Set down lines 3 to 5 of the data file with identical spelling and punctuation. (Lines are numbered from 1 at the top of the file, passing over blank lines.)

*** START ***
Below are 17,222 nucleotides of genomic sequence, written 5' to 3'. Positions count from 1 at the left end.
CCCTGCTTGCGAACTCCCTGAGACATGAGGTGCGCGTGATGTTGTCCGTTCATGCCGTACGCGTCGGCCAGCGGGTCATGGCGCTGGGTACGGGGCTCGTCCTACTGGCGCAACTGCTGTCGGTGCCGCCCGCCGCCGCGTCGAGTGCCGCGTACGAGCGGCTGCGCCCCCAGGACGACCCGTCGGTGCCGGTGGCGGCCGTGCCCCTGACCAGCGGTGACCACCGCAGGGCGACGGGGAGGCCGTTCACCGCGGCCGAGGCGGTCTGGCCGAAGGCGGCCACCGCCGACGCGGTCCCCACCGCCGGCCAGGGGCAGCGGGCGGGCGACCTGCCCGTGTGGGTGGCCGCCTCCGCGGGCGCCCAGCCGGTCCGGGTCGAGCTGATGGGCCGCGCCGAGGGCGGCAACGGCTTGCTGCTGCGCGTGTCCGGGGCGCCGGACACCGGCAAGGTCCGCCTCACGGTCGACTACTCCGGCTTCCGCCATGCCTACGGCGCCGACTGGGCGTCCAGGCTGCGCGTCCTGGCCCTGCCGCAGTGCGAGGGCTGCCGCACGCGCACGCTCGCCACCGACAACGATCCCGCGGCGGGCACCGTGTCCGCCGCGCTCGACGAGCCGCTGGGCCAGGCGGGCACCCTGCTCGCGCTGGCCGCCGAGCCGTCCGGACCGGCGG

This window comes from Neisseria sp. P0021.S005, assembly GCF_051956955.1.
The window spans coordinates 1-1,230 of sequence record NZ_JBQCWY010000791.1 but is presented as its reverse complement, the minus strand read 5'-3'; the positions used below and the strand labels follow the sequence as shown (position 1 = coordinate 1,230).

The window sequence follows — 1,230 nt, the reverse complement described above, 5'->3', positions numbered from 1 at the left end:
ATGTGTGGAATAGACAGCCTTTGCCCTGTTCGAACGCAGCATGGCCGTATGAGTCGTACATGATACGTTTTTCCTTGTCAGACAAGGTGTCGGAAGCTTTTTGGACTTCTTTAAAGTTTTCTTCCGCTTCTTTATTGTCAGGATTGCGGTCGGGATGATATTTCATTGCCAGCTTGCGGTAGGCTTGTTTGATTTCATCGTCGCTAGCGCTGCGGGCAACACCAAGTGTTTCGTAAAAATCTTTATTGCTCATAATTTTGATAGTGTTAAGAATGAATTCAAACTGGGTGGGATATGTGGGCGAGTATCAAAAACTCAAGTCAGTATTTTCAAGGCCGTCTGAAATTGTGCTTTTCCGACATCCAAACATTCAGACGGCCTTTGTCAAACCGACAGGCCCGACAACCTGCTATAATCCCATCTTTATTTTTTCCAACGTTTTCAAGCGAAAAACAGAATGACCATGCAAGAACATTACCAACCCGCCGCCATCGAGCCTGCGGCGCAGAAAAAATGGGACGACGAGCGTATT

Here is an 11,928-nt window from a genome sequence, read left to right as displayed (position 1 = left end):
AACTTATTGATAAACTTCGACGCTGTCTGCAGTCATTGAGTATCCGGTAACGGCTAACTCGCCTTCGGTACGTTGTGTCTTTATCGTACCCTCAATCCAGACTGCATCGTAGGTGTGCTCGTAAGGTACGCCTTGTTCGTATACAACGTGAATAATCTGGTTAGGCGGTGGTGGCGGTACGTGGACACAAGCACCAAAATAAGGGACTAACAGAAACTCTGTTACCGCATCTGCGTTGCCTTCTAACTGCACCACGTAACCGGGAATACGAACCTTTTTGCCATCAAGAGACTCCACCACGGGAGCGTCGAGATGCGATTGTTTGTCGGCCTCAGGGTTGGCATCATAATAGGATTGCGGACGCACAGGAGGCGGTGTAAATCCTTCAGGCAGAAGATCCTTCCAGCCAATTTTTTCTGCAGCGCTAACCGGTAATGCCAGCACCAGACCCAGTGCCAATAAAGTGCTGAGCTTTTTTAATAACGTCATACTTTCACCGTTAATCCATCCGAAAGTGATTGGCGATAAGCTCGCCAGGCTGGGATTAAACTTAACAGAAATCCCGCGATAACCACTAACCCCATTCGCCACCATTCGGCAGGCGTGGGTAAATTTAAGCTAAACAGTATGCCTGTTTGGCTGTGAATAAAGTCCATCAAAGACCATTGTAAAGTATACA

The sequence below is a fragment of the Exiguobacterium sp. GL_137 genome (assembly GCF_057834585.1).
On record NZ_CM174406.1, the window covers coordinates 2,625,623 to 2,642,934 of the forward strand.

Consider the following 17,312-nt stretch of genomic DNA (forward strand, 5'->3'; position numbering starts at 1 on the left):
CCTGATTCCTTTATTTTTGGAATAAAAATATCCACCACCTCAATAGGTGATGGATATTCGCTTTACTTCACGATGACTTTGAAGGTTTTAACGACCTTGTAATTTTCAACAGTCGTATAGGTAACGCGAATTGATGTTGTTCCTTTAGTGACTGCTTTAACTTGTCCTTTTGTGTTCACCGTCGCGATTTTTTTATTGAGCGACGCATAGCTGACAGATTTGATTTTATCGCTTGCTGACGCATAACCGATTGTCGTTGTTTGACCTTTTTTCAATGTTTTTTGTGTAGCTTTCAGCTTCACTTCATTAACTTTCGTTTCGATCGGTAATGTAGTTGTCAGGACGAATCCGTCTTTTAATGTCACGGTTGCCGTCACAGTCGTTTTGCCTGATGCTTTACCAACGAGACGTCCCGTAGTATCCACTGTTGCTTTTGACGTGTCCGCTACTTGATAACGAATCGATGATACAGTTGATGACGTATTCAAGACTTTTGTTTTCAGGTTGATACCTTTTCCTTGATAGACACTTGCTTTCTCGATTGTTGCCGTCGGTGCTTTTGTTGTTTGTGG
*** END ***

This window comes from Neisseria sp. P0021.S005, assembly GCF_051956955.1.
The window spans coordinates 1-1,230 of sequence record NZ_JBQCWY010000791.1 but is presented as its reverse complement, the minus strand read 5'-3'; the positions used below and the strand labels follow the sequence as shown (position 1 = coordinate 1,230).

The window sequence follows — 1,230 nt, the reverse complement described above, 5'->3', positions numbered from 1 at the left end: